Your one-stop guide on how to dress for a monsoon wedding


Your one-stop guide on how to dress for a monsoon wedding

Dress to impress

By Shweta Gandhi  July 24th, 2018

Attending a wedding in the midst of torrential rain may not be your idea of a fun time, especially if you’re wearing your finest designer wear. But skipping the wedding and going into hibernation mode isn’t the solution either. To help you navigate the monsoons without compromising on style, we got couturiers Shantanu and Nikhil and design label Vasansi Jaipur to weigh in on how to dress for a monsoon wedding.

Start with rain-friendly fabrics

“Fabrics need to be breathable, and should help in avoiding sweat patches. So synthetics are a complete no-no, as are dense fabrics like velvet and raw silk. Crepe and linen must be avoided too, for they have a tendency to shrink upon contact with water,” says Sampprati Sancheti, CEO of Vasansi Jaipur.

Sampprati recommends picking organic cotton, cotton silk blends and chanderi that are comfortable to wear for longer durations. “Lightweight fabrics such as silk organza always help in creating drapes and structured shapes for wedding outfits,” say designers Shantanu and Nikhil. But be careful, as the monsoon can affect the fall of your outfit and make it appear dull. You can even make the monsoons work in your favour by picking fuss-free fabrics like pure georgette and pure chiffon that instantly remove creases when worn in a humid weather. Magic? We think so.

Go with minimal embellishment

cocktail bride 1
Picture courtesy: Shantanu and Nikhil

You may have noticed the intricate embroidery work on your expensive saris and suits changing into a darker shade… Blame it on the high level of humidity present in the air during monsoons. “Embroideries in the shade of copper, dull gold, deep grey and any shade other than natural silver or golden has a tendency to blacken quicker in monsoons. This includes the likes of copper dabka, coloured metallic sequins, antiquated gota and rose gold zardosi,” says Sampprati. He recommends avoiding outfits with zari embroidery comprising of real silver — generally found in handloom weaves like traditional ghatchola and kanjeevarams (wedding saris) — for day-long events.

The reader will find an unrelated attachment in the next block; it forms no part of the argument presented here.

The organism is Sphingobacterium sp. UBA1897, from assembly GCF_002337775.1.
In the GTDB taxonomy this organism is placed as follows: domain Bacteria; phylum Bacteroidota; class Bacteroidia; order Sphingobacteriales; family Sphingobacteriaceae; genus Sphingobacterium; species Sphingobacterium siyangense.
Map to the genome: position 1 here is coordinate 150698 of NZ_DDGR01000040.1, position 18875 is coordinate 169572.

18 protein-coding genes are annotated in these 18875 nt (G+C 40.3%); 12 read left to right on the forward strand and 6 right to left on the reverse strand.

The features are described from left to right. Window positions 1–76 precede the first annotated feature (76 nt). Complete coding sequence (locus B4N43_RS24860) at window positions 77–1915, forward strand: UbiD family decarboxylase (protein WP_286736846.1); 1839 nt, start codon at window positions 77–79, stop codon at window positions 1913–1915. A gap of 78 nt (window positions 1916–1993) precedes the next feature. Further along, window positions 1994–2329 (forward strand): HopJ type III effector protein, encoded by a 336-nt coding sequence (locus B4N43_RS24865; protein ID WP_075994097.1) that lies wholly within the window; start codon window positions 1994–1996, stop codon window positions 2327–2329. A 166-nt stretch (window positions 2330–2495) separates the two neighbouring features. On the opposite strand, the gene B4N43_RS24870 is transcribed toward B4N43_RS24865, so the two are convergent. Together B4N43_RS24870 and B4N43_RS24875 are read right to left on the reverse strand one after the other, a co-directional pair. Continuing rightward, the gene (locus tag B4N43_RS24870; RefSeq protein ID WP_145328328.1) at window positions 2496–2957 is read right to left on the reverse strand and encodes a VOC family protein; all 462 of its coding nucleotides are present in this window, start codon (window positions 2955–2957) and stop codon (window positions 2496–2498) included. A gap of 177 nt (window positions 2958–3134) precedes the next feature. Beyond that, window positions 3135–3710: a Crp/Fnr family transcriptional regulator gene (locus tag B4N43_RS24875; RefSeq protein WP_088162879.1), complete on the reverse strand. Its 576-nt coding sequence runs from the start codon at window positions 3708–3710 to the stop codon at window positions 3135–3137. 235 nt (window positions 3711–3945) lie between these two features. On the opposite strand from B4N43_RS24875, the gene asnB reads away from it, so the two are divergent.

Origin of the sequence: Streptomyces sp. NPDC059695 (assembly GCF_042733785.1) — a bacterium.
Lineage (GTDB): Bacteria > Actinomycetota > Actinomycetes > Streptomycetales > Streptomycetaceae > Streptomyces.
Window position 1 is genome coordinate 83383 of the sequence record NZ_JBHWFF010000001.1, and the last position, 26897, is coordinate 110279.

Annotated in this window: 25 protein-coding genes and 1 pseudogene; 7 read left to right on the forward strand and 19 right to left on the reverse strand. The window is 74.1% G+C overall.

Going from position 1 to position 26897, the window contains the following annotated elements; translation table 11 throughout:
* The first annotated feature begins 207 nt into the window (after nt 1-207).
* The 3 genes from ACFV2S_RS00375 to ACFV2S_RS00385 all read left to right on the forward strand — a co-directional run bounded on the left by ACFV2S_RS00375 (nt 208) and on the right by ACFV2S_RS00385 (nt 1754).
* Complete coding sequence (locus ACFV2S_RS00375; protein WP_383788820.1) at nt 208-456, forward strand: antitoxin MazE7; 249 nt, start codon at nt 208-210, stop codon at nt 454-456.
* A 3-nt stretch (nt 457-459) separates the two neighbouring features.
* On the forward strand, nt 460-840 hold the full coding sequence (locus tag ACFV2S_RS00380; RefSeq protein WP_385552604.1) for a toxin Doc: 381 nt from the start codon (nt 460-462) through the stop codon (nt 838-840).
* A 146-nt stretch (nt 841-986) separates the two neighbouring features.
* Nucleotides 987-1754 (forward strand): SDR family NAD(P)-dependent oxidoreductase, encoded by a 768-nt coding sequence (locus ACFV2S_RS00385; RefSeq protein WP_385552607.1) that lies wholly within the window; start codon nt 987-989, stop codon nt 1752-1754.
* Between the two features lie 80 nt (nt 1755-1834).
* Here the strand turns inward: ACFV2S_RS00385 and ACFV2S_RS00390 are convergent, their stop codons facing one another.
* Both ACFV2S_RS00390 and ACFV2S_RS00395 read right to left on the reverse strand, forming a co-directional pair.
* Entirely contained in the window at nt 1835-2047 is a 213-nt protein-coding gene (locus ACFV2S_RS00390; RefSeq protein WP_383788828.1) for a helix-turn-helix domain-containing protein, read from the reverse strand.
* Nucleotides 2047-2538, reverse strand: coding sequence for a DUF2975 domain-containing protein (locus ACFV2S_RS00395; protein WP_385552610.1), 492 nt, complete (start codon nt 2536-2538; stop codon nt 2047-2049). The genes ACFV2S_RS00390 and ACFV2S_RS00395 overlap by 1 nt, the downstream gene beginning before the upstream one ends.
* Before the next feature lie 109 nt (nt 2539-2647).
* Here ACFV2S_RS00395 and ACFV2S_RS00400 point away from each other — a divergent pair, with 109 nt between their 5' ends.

Designer duo Shantanu and Nikhil have the solution. “Follow the philosophy of minimalism when it comes to embellishment — especially for the cocktail and sangeet functions — and maximise on the impact of silhouettes to increase the celebratory quotient,” they say.

Pick lighter colours

“It’s advisable to choose lighter shades during the monsoons like aquamarine blue, peach, pink and ivory,” say Shantanu and Nikhil. Sampprati agrees: “Pastels are more maintenance friendly as compared to deep colours. The quality of the fabric processing and the colour fastness plays an important role as well, in case you get drenched.”

Don’t compromise on style

“Millennial brides and bridesmaids these days are veering towards modern silhouettes with traditional sensibilities,” say Shantanu and Nikhil. “A drape sari with a corset will keep you extremely comfortable. You can also pick a cocktail gown in light shades with minimal embellishment. Meanwhile, Sampprati thinks that the rains are not an excuse to give up on floor-sweeping outfits. “For an indoor event, opt for one but in the right fabric (like georgette) with minimal embroidery,” he says. Alternatively, a cotton silk peplum with handloom dhoti pants or a chanderi asymmetrical kurta with silk wide-legged pants can be the go-to options.

Shantanu Nikhil Gowns 17.06.201813383 v001
Picture courtesy: Shantanu and Nikhil

Finally, take proper care of your garments

Shantanu and Nikhil suggest storing your wedding ensembles in cool and airy spaces where moisture will not affect the outfit. “The outfit should be left in the original packaging as the silhouette can be affected,” they add. “Real zari saris should be folded inside out, then wrapped in muslin and kept. Embroidered outfits should be stored in cloth bags with butter paper between the folds. Plastic bags should be avoided at all costs as they cause blackness,” says Sampprati. Lastly, try the traditional way to avoid getting clothes spoiled due to dampness — place a small quantity of rice in the closet, and voila.